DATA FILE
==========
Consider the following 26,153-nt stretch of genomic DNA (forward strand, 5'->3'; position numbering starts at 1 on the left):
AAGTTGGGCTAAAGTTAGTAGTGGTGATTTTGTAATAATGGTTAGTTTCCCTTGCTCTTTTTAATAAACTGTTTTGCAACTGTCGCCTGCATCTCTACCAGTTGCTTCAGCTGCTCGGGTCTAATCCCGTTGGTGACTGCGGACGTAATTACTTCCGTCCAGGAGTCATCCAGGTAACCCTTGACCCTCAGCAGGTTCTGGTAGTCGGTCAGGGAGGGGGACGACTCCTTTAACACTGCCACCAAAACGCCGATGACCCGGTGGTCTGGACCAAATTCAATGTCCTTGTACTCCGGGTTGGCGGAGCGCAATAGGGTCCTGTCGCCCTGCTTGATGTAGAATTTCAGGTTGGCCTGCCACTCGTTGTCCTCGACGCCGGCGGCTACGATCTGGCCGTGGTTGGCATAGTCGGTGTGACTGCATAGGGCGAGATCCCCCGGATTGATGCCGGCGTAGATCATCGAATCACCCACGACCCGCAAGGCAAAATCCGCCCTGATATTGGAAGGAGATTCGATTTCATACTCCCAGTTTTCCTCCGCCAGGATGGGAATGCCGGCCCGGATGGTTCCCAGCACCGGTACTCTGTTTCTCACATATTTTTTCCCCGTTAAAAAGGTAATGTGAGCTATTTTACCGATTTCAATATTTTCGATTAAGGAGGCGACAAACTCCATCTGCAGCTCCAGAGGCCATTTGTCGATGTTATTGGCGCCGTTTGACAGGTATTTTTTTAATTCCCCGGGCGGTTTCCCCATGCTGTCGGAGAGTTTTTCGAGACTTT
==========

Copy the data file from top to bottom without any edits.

Consider the following 26,153-nt stretch of genomic DNA (forward strand, 5'->3'; position numbering starts at 1 on the left):
AAGTTGGGCTAAAGTTAGTAGTGGTGATTTTGTAATAATGGTTAGTTTCCCTTGCTCTTTTTAATAAACTGTTTTGCAACTGTCGCCTGCATCTCTACCAGTTGCTTCAGCTGCTCGGGTCTAATCCCGTTGGTGACTGCGGACGTAATTACTTCCGTCCAGGAGTCATCCAGGTAACCCTTGACCCTCAGCAGGTTCTGGTAGTCGGTCAGGGAGGGGGACGACTCCTTTAACACTGCCACCAAAACGCCGATGACCCGGTGGTCTGGACCAAATTCAATGTCCTTGTACTCCGGGTTGGCGGAGCGCAATAGGGTCCTGTCGCCCTGCTTGATGTAGAATTTCAGGTTGGCCTGCCACTCGTTGTCCTCGACGCCGGCGGCTACGATCTGGCCGTGGTTGGCATAGTCGGTGTGACTGCATAGGGCGAGATCCCCCGGATTGATGCCGGCGTAGATCATCGAATCACCCACGACCCGCAAGGCAAAATCCGCCCTGATATTGGAAGGAGATTCGATTTCATACTCCCAGTTTTCCTCCGCCAGGATGGGAATGCCGGCCCGGATGGTTCCCAGCACCGGTACTCTGTTTCTCACATATTTTTTCCCCGTTAAAAAGGTAATGTGAGCTATTTTACCGATTTCAATATTTTCGATTAAGGAGGCGACAAACTCCATCTGCAGCTCCAGAGGCCATTTGTCGATGTTATTGGCGCCGTTTGACAGGTATTTTTTTAATTCCCCGGGCGGTTTCCCCATGCTGTCGGAGAGTTTTTCGAGACTTT